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JMIR Mhealth Uhealth. 2018 Aug 22;6(8):e10748. doi: 10.2196/10748.

Veterans' Attitudes Toward Smartphone App Use for Mental Health Care: Qualitative Study of Rurality and Age Differences.

Author information

1
Center for Healthcare Organization and Implementation Research, VA Boston Healthcare System, Boston, MA, United States.
2
Department of Psychiatry, Harvard Medical School, Boston, MA, United States.
3
San Francisco VA Healthcare System, San Francisco, CA, United States.
4
Department of Communication Studies, San Francisco State University, San Francisco, CA, United States.
5
University of Arkansas for Medical Sciences, Little Rock, AR, United States.
6
Central Arkansas Veterans Healthcare System, Little Rock, AR, United States.

Abstract

BACKGROUND:

Mental health smartphone apps provide support, skills, and symptom tracking on demand and come at minimal to no additional cost to patients. Although the Department of Veterans Affairs has established itself as a national leader in the creation of mental health apps, veterans' attitudes regarding the use of these innovations are largely unknown, particularly among rural and aging populations who may benefit from increased access to care.

OBJECTIVE:

The objective of our study was to examine veterans' attitudes toward smartphone apps and to assess whether openness toward this technology varies by age or rurality.

METHODS:

We conducted semistructured qualitative interviews with 66 veterans from rural and urban areas in Maine, Arkansas, and California. Eligible veterans aged 18 to 70 years had screened positive for postraumatic stress disorder (PTSD), alcohol use disorder, or major depressive disorder, but a history of mental health service utilization was not required. Interviews were digitally recorded, professionally transcribed, and coded by a research team using an established codebook. We then conducted a thematic analysis of segments pertaining to smartphone use, informed by existing theories of technology adoption.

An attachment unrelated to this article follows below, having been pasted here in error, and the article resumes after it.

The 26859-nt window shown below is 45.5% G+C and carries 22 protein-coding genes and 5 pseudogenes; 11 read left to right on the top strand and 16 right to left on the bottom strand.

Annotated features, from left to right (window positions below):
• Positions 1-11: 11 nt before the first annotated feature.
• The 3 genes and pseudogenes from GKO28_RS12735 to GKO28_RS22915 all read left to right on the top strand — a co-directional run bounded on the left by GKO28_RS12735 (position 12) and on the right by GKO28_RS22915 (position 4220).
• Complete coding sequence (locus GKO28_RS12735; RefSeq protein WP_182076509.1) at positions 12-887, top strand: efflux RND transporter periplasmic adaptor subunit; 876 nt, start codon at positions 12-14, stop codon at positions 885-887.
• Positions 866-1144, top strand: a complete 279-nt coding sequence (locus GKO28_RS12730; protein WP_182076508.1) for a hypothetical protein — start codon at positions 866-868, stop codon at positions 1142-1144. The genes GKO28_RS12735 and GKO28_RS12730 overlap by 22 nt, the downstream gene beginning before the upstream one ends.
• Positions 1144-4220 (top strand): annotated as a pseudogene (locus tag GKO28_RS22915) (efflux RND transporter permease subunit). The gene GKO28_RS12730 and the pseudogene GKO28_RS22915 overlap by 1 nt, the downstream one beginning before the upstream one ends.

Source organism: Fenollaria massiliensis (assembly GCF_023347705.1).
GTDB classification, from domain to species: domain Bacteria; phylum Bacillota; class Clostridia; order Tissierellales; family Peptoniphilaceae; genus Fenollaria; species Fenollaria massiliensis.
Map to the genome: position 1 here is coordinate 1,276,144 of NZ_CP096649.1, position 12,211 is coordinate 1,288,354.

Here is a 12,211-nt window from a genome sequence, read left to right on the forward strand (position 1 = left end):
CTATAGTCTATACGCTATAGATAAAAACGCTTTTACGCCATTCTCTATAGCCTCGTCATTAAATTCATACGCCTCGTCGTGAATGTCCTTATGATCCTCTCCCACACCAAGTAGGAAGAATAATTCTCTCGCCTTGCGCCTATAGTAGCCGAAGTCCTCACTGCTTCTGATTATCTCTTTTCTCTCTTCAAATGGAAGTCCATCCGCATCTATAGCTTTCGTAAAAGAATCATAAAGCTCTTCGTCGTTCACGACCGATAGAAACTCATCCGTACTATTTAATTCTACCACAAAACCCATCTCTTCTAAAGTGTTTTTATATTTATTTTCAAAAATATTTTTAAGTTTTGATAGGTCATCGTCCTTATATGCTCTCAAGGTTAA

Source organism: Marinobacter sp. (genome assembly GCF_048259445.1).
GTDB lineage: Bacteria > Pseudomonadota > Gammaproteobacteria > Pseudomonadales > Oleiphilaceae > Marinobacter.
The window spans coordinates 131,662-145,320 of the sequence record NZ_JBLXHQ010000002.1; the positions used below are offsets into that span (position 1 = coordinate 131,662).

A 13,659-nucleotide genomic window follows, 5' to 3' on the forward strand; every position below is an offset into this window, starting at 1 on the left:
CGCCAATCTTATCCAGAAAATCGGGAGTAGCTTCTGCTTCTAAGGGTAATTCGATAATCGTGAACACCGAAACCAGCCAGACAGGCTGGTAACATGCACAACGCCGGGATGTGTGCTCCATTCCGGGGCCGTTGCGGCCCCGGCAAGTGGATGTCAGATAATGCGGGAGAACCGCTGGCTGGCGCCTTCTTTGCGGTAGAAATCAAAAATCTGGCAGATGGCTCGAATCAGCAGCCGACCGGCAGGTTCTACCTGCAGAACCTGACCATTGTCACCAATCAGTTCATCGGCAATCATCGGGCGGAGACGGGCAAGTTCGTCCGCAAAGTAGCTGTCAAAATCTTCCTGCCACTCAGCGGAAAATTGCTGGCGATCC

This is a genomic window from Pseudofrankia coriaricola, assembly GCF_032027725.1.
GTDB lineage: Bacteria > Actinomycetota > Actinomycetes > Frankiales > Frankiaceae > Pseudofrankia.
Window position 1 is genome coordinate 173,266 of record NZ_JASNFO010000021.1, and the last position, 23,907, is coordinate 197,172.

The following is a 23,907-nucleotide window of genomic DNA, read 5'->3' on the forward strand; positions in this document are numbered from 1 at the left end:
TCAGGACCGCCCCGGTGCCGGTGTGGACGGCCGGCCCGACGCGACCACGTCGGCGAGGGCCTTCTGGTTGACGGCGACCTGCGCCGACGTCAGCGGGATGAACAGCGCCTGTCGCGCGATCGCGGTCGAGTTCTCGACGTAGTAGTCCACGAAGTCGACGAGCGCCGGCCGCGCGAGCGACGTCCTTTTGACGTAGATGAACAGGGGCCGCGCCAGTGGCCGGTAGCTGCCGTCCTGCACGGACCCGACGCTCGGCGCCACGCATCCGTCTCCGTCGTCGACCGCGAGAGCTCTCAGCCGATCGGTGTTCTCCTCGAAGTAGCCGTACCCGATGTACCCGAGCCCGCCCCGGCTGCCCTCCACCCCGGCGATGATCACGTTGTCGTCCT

RESULTS:

Interviews revealed a marked division regarding openness to mental health smartphone apps, such that veterans either expressed strongly positive or negative views about their usage, with few participants sharing ambivalent or neutral opinions. Differences emerged between rural and urban veterans' attitudes, with rural veterans tending to oppose app usage, describe smartphones as hard to navigate, and cite barriers such as financial limitations and connectivity issues, more so than urban populations. Moreover, rural veterans more often described smartphones as being opposed to their values. Differences did not emerge between younger and older (≥50) veterans regarding beliefs that apps could be effective or compatible with their culture and identity. However, compared with younger veterans, older veterans more often reported not owning a smartphone and described this technology as being difficult to use.

CONCLUSIONS:

Openness toward the use of smartphone apps in mental health treatment may vary based on rurality, and further exploration of the barriers cited by rural veterans is needed to improve access to care. In addition, findings indicate that older patients may be more open to integrating technology into their mental health care than providers might assume, although such patients may have more trouble navigating these devices and may benefit from simplified app designs or smartphone training. Given the strong opinions expressed either for or against smartphone apps, our findings suggest that apps may not be an ideal adjunctive treatment for all patients, but it is important to identify those who are open to and may greatly benefit from this technology.

KEYWORDS:

PTSD; age; alcohol abuse; anxiety disorders; depression; mental health; mhealth; mobile phone; posttraumatic stress disorder; qualitative analysis; rurality; smartphone apps; veterans

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